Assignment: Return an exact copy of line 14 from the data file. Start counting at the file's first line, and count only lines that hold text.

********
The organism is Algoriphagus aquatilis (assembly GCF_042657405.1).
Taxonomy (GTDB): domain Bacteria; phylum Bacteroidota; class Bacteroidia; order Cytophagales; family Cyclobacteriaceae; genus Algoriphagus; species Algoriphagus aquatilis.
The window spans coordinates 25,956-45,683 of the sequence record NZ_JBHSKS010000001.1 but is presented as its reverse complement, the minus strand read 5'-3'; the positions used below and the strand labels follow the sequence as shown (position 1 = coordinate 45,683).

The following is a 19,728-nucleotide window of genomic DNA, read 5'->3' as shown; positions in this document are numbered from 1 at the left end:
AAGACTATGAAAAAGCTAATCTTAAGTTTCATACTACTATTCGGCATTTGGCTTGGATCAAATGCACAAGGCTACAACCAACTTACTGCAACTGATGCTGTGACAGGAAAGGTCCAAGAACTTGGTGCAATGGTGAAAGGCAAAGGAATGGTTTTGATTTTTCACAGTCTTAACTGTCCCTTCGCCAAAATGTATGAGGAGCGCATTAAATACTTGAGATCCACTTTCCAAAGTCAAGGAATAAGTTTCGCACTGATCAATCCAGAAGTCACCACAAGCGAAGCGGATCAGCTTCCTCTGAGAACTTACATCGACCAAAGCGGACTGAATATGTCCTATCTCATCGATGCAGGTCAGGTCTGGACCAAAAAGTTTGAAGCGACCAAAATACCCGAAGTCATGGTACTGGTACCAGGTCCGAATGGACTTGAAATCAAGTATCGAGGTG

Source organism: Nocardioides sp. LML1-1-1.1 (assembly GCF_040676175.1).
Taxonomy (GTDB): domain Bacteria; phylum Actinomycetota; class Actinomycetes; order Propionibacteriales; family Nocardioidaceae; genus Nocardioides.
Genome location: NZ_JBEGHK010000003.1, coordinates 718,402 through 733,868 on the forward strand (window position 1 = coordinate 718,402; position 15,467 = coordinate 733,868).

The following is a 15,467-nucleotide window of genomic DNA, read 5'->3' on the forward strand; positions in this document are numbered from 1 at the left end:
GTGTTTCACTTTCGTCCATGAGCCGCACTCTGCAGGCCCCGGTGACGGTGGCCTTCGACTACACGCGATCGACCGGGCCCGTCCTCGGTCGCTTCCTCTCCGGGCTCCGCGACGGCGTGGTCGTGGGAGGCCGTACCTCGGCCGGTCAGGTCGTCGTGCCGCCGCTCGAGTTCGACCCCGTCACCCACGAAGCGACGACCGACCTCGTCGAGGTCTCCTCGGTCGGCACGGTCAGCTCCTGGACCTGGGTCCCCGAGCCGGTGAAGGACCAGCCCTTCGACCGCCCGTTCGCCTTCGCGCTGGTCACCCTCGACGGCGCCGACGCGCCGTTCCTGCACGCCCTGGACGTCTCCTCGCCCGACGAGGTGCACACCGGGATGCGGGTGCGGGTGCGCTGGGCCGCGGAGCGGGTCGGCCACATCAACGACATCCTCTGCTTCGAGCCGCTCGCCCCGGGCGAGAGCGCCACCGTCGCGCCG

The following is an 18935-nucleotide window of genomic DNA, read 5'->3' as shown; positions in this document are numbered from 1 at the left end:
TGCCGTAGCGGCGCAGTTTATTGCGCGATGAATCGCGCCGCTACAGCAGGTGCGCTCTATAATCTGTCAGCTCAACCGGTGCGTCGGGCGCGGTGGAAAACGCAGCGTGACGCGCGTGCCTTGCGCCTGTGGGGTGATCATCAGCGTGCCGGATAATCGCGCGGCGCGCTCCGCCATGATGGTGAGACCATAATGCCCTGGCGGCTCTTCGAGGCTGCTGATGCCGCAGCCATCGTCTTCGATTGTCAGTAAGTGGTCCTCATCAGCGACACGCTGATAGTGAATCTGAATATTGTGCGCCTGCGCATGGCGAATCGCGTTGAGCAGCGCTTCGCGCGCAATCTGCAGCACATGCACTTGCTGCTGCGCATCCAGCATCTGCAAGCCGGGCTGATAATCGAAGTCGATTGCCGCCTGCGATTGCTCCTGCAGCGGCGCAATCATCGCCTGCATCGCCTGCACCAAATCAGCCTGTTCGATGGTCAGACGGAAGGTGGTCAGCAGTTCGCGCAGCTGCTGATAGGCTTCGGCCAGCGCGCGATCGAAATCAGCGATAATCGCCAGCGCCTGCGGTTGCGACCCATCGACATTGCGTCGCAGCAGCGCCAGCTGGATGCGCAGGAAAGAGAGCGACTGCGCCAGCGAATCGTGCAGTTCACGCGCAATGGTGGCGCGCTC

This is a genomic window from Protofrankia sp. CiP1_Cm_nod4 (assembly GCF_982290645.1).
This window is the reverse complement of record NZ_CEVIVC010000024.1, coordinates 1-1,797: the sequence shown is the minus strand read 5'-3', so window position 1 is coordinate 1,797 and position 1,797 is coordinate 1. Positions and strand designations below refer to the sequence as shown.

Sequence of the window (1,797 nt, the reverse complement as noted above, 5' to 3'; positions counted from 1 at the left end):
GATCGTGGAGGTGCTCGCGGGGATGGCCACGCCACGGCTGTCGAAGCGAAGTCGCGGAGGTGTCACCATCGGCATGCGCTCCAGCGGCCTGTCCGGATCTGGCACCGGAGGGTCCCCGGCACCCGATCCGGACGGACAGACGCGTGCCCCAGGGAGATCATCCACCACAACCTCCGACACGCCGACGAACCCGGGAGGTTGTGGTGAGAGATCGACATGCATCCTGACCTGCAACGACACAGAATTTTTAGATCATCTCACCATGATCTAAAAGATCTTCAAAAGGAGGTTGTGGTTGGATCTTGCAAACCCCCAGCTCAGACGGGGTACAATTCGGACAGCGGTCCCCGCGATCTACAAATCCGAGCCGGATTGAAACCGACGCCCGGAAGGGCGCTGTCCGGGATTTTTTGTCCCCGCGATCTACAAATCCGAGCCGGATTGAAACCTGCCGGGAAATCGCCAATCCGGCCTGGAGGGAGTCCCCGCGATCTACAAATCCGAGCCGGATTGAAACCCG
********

This window is the reverse complement of record NZ_CEVIVC010000024.1, coordinates 1-1,797: the sequence shown is the minus strand read 5'-3', so window position 1 is coordinate 1,797 and position 1,797 is coordinate 1. Positions and strand designations below refer to the sequence as shown.